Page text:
Where baseball spends the subsidy does not matter to the city, said Seth W. Pinsky, the president of the city’s Economic Development Corporation. The city wants 125th Street to become a different kind of business hub, and the new tower would be the first major office building in Harlem in 30 years. Construction costs are no less in Harlem than they are in Midtown, Mr. Pinsky said, but the developers cannot charge as much rent.

“The rents barely cover the cost of development, or barely don’t,” Mr. Pinsky said. “We don’t see that we’re losing the value of these benefits — absent them, the project wouldn’t happen, so we wouldn’t have them anyway.”

Bettina Damiani, director of Good Jobs New York, a private watchdog group that tracks how the city uses incentives, says the city lost its grip with the building of the baseball stadiums.

“Our wounds are still open from the Yankee Stadium deal,” Ms. Damiani said. “The love affair with professional sports doesn’t make sense. Hands down, we don’t think these two projects should be publicly subsidized.”

Mr. Pinsky said that in the scheme of things, the city is offering a small amount of money to get a 21-story building on a piece of land that has been vacant for years, even though it is just steps from the 125th Street Metro-North station, where trains depart for the entire region.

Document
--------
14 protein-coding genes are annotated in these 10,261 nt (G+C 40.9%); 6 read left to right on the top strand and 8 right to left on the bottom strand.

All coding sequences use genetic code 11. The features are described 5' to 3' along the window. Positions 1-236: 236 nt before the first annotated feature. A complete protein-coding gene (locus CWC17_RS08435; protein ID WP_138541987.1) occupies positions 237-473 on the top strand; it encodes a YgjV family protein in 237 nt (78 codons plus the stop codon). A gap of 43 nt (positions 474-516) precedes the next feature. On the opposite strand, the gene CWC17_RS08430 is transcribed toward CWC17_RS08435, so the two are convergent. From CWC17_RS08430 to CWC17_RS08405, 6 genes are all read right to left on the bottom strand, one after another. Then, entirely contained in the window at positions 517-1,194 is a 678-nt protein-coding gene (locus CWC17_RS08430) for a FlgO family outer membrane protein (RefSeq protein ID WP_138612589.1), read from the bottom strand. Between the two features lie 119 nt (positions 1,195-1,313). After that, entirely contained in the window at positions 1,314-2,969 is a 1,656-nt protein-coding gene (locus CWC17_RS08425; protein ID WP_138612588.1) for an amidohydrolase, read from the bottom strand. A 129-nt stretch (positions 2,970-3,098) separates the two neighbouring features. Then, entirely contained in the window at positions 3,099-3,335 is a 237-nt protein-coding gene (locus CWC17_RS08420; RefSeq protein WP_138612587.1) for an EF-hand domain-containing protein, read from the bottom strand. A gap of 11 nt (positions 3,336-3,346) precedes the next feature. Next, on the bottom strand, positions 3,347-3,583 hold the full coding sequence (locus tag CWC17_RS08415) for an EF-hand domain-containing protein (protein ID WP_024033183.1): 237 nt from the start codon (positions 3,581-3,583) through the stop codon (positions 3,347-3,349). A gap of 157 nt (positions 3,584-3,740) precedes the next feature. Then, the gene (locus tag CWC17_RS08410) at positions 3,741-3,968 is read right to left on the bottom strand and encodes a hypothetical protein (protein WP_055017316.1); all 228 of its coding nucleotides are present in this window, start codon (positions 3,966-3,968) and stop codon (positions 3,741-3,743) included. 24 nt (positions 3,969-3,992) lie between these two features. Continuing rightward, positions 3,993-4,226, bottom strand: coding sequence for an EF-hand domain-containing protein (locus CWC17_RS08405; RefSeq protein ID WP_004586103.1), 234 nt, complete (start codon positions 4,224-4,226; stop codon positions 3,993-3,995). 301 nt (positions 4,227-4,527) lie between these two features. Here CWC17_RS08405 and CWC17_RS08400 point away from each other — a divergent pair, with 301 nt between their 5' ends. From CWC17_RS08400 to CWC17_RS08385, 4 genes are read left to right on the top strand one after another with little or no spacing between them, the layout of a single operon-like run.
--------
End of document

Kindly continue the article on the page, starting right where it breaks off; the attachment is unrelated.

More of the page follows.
The 350 to 500 jobs in the television network, which is a new enterprise, are expected to pay an average of $98,000 annually, according to city officials.

Ms. Damiani argues that the city needs “more transparency and accountability” in how it provides its handouts, noting that the city did not disclose its cost-benefit analysis of the Yankee Stadium parking garages until the day it began borrowing money for them.

Mr. Pinsky said, “We don’t give a lot of subsidies, but it’s very important to receive a positive return.”

Ms. Damiani said it’s corporate welfare, “with a new dress, and a different shade of lipstick.”

Sunday, February 24, 2008

"Bronx politicians, Yankees president in a smackdown over stadium" Daily News 2/15/8

Bronx politicians, Yankees president in a smackdown over stadium
Friday, February 15th 2008, 4:00 AM

A breakfast meeting between Yankees President Randy Levine and Bronx lawmakers about the team's new stadium erupted into a heated shouting match, with one assemblywoman so mad she stormed out.

The fireworks began after Assemblyman Ruben Diaz Jr. asked Levine for the number of Bronx residents hired to work on the $1.2 billion stadium.

When the Yankees president could not give precise numbers, Diaz and other lawmakers became visibly upset, several people who attended last week's meeting said.

A few minutes later, Levine became embroiled in a second dispute with Assemblywoman Carmen Arroyo, who wanted to know why a community foundation that was supposed to dispense $800,000 annually in Yankees contributions to Bronx nonprofits had taken more than 18 months to hold its first meeting.